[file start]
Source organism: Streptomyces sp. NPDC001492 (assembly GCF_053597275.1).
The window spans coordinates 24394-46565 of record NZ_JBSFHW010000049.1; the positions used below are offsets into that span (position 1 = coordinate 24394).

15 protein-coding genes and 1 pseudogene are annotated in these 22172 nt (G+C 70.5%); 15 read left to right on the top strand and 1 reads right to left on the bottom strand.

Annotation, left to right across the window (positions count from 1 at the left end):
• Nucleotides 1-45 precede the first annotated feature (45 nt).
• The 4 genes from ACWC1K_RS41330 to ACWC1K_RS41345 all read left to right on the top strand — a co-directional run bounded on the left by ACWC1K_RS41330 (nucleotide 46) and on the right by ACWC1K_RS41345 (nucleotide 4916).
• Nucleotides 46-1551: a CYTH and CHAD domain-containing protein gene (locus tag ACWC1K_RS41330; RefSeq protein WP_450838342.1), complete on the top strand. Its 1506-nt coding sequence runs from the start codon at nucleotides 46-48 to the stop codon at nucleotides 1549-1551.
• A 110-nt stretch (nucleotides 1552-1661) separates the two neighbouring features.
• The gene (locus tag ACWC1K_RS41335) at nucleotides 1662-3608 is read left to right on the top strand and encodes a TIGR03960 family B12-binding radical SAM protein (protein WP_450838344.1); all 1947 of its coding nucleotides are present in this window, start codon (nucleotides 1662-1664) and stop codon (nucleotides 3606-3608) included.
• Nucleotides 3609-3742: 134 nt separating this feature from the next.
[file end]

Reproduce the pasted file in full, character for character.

Source organism: Streptomyces sp. NPDC001492 (assembly GCF_053597275.1).
The window spans coordinates 24394-46565 of record NZ_JBSFHW010000049.1; the positions used below are offsets into that span (position 1 = coordinate 24394).

15 protein-coding genes and 1 pseudogene are annotated in these 22172 nt (G+C 70.5%); 15 read left to right on the top strand and 1 reads right to left on the bottom strand.

Annotation, left to right across the window (positions count from 1 at the left end):
• Nucleotides 1-45 precede the first annotated feature (45 nt).
• The 4 genes from ACWC1K_RS41330 to ACWC1K_RS41345 all read left to right on the top strand — a co-directional run bounded on the left by ACWC1K_RS41330 (nucleotide 46) and on the right by ACWC1K_RS41345 (nucleotide 4916).
• Nucleotides 46-1551: a CYTH and CHAD domain-containing protein gene (locus tag ACWC1K_RS41330; RefSeq protein WP_450838342.1), complete on the top strand. Its 1506-nt coding sequence runs from the start codon at nucleotides 46-48 to the stop codon at nucleotides 1549-1551.
• A 110-nt stretch (nucleotides 1552-1661) separates the two neighbouring features.
• The gene (locus tag ACWC1K_RS41335) at nucleotides 1662-3608 is read left to right on the top strand and encodes a TIGR03960 family B12-binding radical SAM protein (protein WP_450838344.1); all 1947 of its coding nucleotides are present in this window, start codon (nucleotides 1662-1664) and stop codon (nucleotides 3606-3608) included.
• Nucleotides 3609-3742: 134 nt separating this feature from the next.